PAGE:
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Sept. 3, 2014, 2:49 p.m.
Reporting & Production
LINK:  ➚   |   Posted by: Justin Ellis   |   September 3, 2014

Part of being a journalist for BuzzFeed is regularly explaining and (sometimes) defending the website. When every story about your workplace starts with some version of “it’s not all cat videos,” it can be an uphill climb trying to convince people of the validity and seriousness of your writing.

That’s why it’s interesting to hear about how the team at BuzzFeed Business has approached its news coverage. The business desk is staffing up, with the recent addition of the Wall Street Journal’s Tom Gara, and plans to expand its operations in San Francisco. BuzzFeed business editor Peter Lauria spoke to Peter Kafka at Recode about the challenges of writing for a hybrid audience of business readers and BuzzFeed regulars:

What we are discovering is that balancing smart and accessible and trying to appeal to the business neophyte and the business expert is challenging. What has worked best for us is when we really drill down and hyper-target a post to a specific audience.

So, for instance, using the traditional BuzzFeed style to explain short-selling through Mean Girls gifs or explaining compound interest through a quiz, or even crowdsourcing answers to basic questions readers have about the stock market have worked well for the traditional BuzzFeed audience.

Conversely, doing really insider-y posts, like how M&A reporters like to use sex and marriage metaphors or the eight steps to every hostile takeover rejection letter, have done well with the hardcore business readers who get that we are winking at them with those posts.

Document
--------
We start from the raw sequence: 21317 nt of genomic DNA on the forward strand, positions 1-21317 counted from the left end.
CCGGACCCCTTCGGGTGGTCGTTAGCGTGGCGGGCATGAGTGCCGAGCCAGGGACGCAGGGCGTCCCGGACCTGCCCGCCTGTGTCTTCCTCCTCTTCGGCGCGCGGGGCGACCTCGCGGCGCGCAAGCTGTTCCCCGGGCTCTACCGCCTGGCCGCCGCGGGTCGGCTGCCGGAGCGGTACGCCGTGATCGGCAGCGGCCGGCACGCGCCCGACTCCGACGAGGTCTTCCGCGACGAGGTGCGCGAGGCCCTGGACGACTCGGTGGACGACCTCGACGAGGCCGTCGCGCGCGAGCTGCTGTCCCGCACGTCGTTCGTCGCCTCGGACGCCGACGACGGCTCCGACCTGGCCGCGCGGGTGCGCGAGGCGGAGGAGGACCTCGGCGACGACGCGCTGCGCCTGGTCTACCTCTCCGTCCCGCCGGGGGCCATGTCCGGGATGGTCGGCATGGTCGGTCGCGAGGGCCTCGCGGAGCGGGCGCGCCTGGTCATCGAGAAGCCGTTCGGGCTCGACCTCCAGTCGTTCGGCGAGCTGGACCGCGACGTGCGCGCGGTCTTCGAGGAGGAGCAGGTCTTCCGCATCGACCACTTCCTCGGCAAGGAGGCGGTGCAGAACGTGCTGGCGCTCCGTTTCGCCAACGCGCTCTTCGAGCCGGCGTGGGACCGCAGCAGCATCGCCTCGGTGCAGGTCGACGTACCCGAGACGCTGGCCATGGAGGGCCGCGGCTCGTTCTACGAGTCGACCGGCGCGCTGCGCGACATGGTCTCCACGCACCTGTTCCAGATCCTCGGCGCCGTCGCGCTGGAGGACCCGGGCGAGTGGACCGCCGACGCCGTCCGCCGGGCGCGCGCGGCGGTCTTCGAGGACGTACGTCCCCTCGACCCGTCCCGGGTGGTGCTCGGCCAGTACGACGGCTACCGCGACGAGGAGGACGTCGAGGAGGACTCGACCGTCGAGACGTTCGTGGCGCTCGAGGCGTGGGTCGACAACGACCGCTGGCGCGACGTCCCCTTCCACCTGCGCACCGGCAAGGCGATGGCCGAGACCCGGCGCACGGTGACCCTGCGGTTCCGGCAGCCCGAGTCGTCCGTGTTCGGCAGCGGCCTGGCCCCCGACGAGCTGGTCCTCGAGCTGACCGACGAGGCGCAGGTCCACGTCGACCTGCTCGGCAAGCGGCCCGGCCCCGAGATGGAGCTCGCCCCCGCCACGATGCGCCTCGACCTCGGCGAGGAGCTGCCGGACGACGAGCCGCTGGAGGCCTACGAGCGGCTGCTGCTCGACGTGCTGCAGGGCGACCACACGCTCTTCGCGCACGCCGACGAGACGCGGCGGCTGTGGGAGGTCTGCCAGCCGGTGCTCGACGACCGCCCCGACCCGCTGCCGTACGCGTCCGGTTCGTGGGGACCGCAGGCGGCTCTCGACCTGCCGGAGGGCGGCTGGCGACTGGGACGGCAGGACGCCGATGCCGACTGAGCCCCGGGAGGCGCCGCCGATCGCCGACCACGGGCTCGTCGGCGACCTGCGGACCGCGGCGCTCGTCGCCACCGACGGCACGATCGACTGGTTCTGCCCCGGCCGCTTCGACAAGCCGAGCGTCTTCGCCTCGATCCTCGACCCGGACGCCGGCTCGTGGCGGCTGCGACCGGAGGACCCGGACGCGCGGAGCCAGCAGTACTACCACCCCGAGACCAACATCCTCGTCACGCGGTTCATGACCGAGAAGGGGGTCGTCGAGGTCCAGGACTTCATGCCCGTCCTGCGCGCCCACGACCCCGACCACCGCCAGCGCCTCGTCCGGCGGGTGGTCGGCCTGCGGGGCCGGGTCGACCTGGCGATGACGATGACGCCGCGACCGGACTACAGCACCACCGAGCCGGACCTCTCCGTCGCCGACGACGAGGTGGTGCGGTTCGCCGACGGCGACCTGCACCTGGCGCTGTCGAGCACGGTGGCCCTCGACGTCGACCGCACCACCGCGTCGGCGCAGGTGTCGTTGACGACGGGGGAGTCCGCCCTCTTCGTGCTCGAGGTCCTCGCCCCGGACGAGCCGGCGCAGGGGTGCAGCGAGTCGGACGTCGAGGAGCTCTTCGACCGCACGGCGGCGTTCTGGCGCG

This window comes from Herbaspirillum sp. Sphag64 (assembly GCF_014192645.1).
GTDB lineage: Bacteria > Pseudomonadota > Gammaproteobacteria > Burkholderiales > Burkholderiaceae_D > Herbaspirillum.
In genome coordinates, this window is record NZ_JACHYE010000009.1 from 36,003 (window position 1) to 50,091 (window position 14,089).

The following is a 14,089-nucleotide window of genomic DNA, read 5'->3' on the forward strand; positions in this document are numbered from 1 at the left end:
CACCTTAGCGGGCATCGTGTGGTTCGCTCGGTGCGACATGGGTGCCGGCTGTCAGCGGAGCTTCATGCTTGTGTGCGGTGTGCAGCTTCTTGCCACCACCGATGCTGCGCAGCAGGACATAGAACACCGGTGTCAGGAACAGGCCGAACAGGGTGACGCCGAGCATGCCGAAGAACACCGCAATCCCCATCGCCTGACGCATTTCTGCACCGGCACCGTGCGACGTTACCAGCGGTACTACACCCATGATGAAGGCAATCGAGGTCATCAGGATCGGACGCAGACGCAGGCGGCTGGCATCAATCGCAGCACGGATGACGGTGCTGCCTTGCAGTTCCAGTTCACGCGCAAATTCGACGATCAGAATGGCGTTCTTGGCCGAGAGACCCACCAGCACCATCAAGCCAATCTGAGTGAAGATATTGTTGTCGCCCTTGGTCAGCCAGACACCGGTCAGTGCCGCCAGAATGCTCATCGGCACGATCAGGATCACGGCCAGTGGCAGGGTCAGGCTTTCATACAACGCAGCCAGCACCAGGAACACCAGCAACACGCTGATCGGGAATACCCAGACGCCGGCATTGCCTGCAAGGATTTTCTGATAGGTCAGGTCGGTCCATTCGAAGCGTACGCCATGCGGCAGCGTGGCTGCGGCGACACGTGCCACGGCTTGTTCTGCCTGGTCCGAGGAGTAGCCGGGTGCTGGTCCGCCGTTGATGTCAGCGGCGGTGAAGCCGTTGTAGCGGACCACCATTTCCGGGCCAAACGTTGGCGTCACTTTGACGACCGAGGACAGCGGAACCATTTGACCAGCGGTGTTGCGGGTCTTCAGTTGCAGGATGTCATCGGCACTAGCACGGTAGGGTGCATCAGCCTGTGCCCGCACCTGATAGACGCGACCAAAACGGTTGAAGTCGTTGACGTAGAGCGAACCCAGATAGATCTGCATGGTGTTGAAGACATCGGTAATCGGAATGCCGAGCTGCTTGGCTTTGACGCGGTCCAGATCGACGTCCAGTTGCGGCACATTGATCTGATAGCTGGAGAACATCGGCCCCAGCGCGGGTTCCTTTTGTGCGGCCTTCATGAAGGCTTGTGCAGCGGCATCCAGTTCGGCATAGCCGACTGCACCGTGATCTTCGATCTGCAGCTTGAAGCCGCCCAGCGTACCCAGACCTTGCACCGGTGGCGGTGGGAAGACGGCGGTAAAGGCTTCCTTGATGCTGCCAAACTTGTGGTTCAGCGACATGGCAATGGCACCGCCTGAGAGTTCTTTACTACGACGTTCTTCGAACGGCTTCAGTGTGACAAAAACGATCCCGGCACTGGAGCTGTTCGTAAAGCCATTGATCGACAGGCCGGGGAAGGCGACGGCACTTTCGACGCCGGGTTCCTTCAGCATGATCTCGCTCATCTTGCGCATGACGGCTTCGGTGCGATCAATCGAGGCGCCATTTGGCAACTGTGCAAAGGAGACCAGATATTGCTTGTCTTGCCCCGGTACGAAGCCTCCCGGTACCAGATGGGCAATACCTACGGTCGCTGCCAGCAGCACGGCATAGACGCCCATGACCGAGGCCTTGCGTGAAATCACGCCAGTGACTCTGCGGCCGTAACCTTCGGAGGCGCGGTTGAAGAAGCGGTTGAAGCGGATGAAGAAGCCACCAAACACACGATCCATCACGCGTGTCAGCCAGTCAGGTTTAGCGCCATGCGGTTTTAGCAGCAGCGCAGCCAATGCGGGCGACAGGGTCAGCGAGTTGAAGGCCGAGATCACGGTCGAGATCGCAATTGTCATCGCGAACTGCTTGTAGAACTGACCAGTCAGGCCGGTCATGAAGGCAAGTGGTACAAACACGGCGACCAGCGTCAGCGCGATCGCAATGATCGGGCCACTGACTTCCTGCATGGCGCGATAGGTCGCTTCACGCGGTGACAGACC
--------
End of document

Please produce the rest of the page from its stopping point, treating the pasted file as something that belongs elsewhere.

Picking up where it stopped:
It’s a situation that mirrors BuzzFeed’s entry into political reporting, which received successive boosts through scoops during the 2012 presidential election. The site continued to built out its political team, cemented by the creation of a Washington Bureau.

But planting a flag and finding the right mix of coverage is only part of the formula for gaining credibility. For BuzzFeed’s business staff, that also means convincing analysts, executives, investment firms and other sources that influential readers are coming to the site. BuzzFeed’s secret weapon is that it taps into young, emerging audiences, Lauria says:

I also play up our ability to get news in front of more people faster than anyone else. The network effects of social media and mobile consumption allow us to reach readers more efficiently with breaking news than any news outlet I’ve ever been a part of. We can literally reach millions of people within seconds of putting something up.

And if none of that works, I just use the old Jon Steinberg [BuzzFeed’s former COO] trick, which is to ask an executive if they have teenage kids and, if so, to text them and ask if they’ve heard of BuzzFeed and if they should work with us. That has an almost 100 percent success rate — there’s nothing parents want more than to seem cool to their kids.

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